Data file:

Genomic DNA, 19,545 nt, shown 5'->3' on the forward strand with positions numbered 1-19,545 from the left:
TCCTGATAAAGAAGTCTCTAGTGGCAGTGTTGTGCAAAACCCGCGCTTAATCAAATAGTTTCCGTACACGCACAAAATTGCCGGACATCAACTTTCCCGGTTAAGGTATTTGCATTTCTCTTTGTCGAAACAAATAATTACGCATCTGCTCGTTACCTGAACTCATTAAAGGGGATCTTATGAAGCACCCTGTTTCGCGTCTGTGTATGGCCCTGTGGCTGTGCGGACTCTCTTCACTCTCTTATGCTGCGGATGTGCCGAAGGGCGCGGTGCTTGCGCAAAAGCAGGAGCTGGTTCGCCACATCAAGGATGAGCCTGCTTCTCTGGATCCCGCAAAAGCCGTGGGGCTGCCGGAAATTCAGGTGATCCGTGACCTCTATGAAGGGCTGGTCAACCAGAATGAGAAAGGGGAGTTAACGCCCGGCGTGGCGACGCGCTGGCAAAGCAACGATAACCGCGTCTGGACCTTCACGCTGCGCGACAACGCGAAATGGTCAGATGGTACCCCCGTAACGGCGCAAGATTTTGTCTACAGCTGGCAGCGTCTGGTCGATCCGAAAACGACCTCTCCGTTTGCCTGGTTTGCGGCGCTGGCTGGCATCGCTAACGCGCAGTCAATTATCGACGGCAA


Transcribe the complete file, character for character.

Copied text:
Genomic DNA, 19,545 nt, shown 5'->3' on the forward strand with positions numbered 1-19,545 from the left:
TCCTGATAAAGAAGTCTCTAGTGGCAGTGTTGTGCAAAACCCGCGCTTAATCAAATAGTTTCCGTACACGCACAAAATTGCCGGACATCAACTTTCCCGGTTAAGGTATTTGCATTTCTCTTTGTCGAAACAAATAATTACGCATCTGCTCGTTACCTGAACTCATTAAAGGGGATCTTATGAAGCACCCTGTTTCGCGTCTGTGTATGGCCCTGTGGCTGTGCGGACTCTCTTCACTCTCTTATGCTGCGGATGTGCCGAAGGGCGCGGTGCTTGCGCAAAAGCAGGAGCTGGTTCGCCACATCAAGGATGAGCCTGCTTCTCTGGATCCCGCAAAAGCCGTGGGGCTGCCGGAAATTCAGGTGATCCGTGACCTCTATGAAGGGCTGGTCAACCAGAATGAGAAAGGGGAGTTAACGCCCGGCGTGGCGACGCGCTGGCAAAGCAACGATAACCGCGTCTGGACCTTCACGCTGCGCGACAACGCGAAATGGTCAGATGGTACCCCCGTAACGGCGCAAGATTTTGTCTACAGCTGGCAGCGTCTGGTCGATCCGAAAACGACCTCTCCGTTTGCCTGGTTTGCGGCGCTGGCTGGCATCGCTAACGCGCAGTCAATTATCGACGGCAA